Safe & Sounds: Safe & Sounds #34 – Imed Alibi

Imed

This Corona stuff really sucks ey! Since we might all be bound by borders for a while, we’d like to come together and share some happiness in the shape of a playlist or mix!

In the next days and weeks, check out Safe & Sounds, where we will figuratively introduce you to and put you in touch with music whizzes, featuring their selections, collections and picks from all around the globe.

Be “Safe & Sounds” and wash your hands!


We are living under a new threat; a war in which the whole world participates, and the whole world will suffer its effects, especially on the economic level.

But we may make gains on the social level, if we take advantage of the new customs that coronavirus has imposed on the people. Maybe we will become more aware of climate change as earth is breathing better now. Maybe the world will be aware of the meaning of lockdown that other populations are living under during “normal times”. We might appreciate taking time, reading and contemplating, communicating differently….stay safe!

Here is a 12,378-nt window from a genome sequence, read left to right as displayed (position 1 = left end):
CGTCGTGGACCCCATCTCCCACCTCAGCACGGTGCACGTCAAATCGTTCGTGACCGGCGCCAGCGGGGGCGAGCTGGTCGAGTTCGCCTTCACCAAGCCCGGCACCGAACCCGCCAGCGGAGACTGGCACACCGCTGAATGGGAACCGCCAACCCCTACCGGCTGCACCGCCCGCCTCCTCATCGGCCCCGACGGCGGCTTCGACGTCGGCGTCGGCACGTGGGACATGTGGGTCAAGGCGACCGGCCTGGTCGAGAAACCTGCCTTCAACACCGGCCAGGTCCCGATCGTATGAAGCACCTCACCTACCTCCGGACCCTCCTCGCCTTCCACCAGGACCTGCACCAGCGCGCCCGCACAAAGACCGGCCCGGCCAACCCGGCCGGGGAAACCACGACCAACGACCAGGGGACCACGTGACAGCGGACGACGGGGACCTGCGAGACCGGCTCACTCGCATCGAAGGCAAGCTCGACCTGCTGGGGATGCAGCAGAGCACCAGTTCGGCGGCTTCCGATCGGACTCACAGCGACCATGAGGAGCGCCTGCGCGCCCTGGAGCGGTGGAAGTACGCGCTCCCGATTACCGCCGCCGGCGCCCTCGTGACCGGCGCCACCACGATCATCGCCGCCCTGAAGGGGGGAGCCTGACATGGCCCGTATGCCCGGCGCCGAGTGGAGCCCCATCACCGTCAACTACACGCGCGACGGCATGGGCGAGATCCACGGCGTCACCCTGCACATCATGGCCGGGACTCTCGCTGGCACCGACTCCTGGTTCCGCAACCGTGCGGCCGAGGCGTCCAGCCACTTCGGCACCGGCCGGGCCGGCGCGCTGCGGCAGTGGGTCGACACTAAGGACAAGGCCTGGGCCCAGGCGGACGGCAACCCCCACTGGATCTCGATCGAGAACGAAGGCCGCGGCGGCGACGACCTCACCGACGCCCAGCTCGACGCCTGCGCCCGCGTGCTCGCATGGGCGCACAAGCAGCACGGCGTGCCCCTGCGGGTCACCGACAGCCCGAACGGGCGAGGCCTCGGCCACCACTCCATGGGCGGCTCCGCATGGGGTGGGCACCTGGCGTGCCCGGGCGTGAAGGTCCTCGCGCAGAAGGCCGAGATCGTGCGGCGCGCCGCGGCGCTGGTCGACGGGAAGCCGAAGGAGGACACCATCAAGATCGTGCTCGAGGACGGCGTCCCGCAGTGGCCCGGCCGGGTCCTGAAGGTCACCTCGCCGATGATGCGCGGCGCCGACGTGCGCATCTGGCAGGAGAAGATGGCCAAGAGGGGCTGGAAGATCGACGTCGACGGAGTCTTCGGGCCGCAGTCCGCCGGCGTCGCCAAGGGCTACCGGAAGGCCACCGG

(Imed Alibi)

 


Imed Alibi is a renowned Tunisian percussionist and musician. Born in Maknassy in the late 70’s he started playing percussion from an early age in popular and classical North African/Middle Eastern orchestras. He then moved to France where his career took off, playing a variety of genres, from Flamenco to Balkan music to theatre.

Imed Alibi has collaborated with accomplished and exemplary musicians such as Rachid Taha, Safy Boutella, Mamdouh Bahri, Ghalia Benali, Kel Assouf, Watcha Clan, Natasha Atlas, Michel Marre. He has also collaborated with Tunisian singer and songwriter, Emel Mathlouthi for her album Kelmti Horra.

He released the album Safar with Zied Zouarti and Stéphan Puech co-produced by Justin Adams (IRL Music) in 2015. His latest album Salhi is an exploration of the Tunisian local genre of Bedouin music incorporating mysticism, poetry and moods of celebration and trance. Although considered folkloric or frivolous, the Bedouin songs made the heart of a country beat where free speech was gagged.




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